Heavy rain will raise the risk of flooding across more than a dozen states in the Southeast on Presidents Day to the East Coast on Tuesday.
The flood threat will initially target the metro areas of Nashville, Tennessee; Jackson and Hattiesburg, Mississippi; Birmingham and Montgomery, Alabama, on Monday.
Rainfall will total 1-3 inches across many areas over a 6- to 12-hour period. In addition to the flood threat, locally severe thunderstorms may erupt.
"Locally damaging winds and even an isolated tornado will be possible across Louisiana and Mississippi on Monday," AccuWeather Senior Meteorologist Henry Margusity said.
Blinding downpours and ponding of water could dangerously reduce visibility and lead to hydroplaning along interstates 20, 55, 10, 59, 85, 40 and 75. Flash flooding could force officials to shut down some local roads.
The heavy rain will then sweep into Atlanta, Tallahassee, Florida, and Charlotte, North Carolina, on Monday night.
Following a period of snow and ice, rain will drench the mid-Atlantic and Northeast on Tuesday and New England on Tuesday night.
Commuters who travel along the Interstate 95 corridor, from Washington, D.C., to New York City and Boston, may face treacherous travel conditions and long delays on the roadways during Tuesday. Delays at the airports are possible as well.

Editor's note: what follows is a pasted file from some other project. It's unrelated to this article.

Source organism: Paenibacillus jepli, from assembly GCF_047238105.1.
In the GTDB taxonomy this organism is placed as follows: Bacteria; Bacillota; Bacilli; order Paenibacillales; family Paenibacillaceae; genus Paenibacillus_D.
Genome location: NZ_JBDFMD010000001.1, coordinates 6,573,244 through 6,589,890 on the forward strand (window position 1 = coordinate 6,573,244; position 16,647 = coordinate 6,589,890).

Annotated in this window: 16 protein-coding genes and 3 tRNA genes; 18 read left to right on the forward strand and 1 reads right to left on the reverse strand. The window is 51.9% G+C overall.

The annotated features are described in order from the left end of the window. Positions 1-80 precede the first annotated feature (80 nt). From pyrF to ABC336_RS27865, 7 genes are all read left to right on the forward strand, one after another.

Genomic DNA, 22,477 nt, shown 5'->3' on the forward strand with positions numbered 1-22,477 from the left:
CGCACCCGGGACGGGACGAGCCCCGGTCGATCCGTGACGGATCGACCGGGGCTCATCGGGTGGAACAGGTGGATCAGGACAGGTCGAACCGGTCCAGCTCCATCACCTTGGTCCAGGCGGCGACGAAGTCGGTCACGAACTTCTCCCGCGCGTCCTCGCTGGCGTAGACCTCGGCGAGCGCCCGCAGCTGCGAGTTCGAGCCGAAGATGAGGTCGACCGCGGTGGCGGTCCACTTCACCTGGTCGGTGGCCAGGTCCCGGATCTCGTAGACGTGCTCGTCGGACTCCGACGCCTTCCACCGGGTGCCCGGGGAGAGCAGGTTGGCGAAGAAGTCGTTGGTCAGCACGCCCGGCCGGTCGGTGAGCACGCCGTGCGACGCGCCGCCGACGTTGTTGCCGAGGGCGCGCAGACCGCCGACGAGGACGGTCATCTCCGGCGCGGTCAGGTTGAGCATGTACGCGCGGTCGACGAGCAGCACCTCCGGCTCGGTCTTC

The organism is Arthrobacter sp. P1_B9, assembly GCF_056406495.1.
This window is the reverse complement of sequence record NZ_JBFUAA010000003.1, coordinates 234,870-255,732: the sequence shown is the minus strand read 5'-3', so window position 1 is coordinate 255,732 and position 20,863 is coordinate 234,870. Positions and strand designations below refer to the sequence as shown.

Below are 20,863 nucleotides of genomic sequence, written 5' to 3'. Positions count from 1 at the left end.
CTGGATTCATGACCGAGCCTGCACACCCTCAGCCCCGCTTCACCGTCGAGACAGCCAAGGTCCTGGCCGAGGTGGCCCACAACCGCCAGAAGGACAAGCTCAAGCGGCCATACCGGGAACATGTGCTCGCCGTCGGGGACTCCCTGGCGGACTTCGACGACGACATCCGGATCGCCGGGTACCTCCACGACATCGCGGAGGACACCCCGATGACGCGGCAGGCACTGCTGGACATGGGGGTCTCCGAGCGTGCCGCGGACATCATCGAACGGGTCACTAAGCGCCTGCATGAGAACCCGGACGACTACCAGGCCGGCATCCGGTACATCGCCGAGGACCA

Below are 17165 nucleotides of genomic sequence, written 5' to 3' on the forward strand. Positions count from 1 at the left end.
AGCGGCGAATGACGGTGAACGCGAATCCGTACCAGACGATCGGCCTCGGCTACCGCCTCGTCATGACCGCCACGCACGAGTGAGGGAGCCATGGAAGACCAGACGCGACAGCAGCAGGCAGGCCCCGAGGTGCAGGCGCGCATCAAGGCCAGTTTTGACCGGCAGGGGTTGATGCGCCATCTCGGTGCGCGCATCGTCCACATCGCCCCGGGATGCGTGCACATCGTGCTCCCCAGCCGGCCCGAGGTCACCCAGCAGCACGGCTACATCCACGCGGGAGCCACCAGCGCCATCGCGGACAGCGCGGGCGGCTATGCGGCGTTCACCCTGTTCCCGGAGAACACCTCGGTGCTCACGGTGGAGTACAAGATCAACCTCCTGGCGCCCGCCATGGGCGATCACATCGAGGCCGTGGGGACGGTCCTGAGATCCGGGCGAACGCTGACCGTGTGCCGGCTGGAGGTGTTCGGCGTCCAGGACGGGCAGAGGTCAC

"Tuesday's rainfall will be the first significant rain event in the I-95 corridor since Jan. 10," AccuWeather Senior Meteorologist Dave Dombek said. "The hardened, frozen ground will contribute to the amount of runoff and flooding."
In most cases, flooding will occur in low-lying and poor-drainage areas along with smaller streams in the mid-Atlantic and Northeast.
"The threat for ice jams in the larger rivers will not be significant threat since the rain and accompanying warmup will be so brief," AccuWeather Senior Meteorologist Brett Anderson said.
In addition to the risk of flash flooding, strong onshore winds will pile water up along the coast and create a coastal flood threat from the Carolinas to New England Monday night into Tuesday.
A powerful storm tracking from the Southeast to the Appalachians will be responsible for the torrential rain. There will be enough cold air on the northern and western side of the storm to bring a widespread snow and ice threat to the East.
Colder, but mainly dry, weather will sweep into the East during the middle of next week as the storm races into Canada on Wednesday.